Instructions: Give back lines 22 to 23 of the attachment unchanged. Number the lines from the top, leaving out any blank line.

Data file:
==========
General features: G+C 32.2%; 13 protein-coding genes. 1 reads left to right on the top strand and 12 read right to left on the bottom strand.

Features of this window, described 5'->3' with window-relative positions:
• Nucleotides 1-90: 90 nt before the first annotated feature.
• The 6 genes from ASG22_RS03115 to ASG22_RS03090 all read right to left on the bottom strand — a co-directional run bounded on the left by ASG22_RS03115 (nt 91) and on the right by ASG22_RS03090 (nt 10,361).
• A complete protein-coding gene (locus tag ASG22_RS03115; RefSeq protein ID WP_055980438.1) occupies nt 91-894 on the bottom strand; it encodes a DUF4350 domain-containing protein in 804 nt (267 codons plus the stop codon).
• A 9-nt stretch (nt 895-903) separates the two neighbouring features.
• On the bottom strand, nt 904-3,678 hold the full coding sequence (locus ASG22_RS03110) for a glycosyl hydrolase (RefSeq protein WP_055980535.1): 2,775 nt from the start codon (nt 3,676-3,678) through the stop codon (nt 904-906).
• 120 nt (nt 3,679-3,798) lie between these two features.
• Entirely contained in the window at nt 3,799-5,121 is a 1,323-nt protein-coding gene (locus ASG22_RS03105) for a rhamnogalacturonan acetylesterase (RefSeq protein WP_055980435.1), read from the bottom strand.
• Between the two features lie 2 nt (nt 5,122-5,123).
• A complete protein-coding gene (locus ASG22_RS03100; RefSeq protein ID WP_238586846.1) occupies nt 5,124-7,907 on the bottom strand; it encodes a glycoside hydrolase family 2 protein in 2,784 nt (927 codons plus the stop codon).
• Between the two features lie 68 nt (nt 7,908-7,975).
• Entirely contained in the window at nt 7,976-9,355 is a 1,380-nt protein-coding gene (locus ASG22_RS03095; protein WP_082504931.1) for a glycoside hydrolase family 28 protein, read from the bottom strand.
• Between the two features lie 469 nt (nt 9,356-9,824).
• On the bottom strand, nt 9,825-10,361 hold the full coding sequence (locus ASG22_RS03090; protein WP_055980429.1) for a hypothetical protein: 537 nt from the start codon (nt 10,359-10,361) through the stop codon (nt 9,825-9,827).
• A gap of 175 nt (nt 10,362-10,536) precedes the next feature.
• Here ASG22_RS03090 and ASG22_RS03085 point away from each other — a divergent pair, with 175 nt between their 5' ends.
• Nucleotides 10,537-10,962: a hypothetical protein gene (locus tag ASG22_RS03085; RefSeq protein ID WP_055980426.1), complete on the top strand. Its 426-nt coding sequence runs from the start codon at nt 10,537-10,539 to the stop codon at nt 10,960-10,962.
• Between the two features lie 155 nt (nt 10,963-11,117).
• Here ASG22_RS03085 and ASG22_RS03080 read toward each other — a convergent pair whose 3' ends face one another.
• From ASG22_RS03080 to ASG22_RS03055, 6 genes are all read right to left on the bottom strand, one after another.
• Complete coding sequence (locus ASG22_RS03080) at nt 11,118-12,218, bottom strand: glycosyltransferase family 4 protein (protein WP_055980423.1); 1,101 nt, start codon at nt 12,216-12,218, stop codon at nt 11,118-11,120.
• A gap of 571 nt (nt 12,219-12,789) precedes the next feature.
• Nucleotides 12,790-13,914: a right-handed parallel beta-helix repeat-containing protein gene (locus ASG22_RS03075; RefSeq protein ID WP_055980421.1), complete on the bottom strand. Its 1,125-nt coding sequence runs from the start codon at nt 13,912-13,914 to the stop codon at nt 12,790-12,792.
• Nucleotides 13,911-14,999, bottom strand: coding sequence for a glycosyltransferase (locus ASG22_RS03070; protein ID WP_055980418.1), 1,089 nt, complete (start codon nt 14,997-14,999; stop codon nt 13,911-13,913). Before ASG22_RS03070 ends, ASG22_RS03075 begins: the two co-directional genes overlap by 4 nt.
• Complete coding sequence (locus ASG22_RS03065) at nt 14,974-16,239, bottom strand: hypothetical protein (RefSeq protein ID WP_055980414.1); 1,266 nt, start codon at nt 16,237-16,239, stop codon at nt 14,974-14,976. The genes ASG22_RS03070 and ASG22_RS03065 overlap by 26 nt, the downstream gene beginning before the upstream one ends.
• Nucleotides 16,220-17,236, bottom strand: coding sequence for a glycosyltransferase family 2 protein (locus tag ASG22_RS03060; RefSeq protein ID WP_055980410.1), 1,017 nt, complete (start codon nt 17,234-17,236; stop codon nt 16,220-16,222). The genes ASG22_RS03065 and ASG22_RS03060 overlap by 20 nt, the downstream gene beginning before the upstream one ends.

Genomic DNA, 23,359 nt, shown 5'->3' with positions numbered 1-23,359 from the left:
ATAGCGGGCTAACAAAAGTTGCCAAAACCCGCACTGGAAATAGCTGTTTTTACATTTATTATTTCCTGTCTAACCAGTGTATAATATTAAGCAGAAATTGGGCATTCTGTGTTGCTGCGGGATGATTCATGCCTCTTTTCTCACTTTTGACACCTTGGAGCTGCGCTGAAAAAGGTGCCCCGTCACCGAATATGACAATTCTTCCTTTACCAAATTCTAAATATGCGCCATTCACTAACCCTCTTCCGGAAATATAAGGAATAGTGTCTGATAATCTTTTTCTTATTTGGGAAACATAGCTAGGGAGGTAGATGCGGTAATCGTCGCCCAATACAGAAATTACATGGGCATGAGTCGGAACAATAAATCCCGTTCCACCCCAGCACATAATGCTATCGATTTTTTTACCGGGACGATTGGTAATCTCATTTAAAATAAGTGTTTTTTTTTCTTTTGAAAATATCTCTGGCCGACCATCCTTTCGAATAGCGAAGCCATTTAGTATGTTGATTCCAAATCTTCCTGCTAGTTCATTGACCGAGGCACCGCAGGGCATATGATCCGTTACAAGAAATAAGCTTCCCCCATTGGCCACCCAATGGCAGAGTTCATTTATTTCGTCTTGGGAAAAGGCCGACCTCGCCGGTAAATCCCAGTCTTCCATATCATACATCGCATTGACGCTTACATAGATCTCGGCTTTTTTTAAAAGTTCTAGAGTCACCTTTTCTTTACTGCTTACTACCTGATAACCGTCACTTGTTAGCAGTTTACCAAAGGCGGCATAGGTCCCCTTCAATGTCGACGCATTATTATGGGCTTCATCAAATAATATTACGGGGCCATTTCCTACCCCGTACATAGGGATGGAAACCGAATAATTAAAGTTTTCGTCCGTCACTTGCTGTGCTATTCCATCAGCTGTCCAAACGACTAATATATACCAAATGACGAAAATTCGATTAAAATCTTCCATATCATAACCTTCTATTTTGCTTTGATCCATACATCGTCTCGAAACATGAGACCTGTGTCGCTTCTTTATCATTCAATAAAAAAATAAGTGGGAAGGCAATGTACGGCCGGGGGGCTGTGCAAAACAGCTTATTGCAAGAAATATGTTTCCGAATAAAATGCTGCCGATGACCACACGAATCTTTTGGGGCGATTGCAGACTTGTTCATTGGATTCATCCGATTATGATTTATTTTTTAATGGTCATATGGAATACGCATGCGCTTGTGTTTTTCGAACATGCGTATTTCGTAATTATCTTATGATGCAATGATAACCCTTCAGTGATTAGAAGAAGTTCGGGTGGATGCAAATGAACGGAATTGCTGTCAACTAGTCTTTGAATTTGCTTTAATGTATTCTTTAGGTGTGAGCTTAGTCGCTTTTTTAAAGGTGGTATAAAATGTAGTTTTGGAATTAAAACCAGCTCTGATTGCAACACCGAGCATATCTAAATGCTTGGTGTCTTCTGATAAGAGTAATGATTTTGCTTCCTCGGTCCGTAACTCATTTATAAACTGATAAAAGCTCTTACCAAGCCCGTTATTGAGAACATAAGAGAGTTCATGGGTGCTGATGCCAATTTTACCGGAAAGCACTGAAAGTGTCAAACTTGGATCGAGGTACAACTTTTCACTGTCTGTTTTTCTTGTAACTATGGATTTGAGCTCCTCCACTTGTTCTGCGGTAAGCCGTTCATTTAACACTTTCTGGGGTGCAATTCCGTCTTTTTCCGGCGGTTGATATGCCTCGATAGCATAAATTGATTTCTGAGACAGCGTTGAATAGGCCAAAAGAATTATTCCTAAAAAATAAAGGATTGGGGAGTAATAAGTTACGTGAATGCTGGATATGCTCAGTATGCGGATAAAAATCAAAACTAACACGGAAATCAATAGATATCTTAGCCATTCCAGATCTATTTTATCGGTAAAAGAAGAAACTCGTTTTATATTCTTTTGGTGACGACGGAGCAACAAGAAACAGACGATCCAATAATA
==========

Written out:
• Complete coding sequence (locus ASG22_RS03080) at nt 11,118-12,218, bottom strand: glycosyltransferase family 4 protein (protein WP_055980423.1); 1,101 nt, start codon at nt 12,216-12,218, stop codon at nt 11,118-11,120.
• A gap of 571 nt (nt 12,219-12,789) precedes the next feature.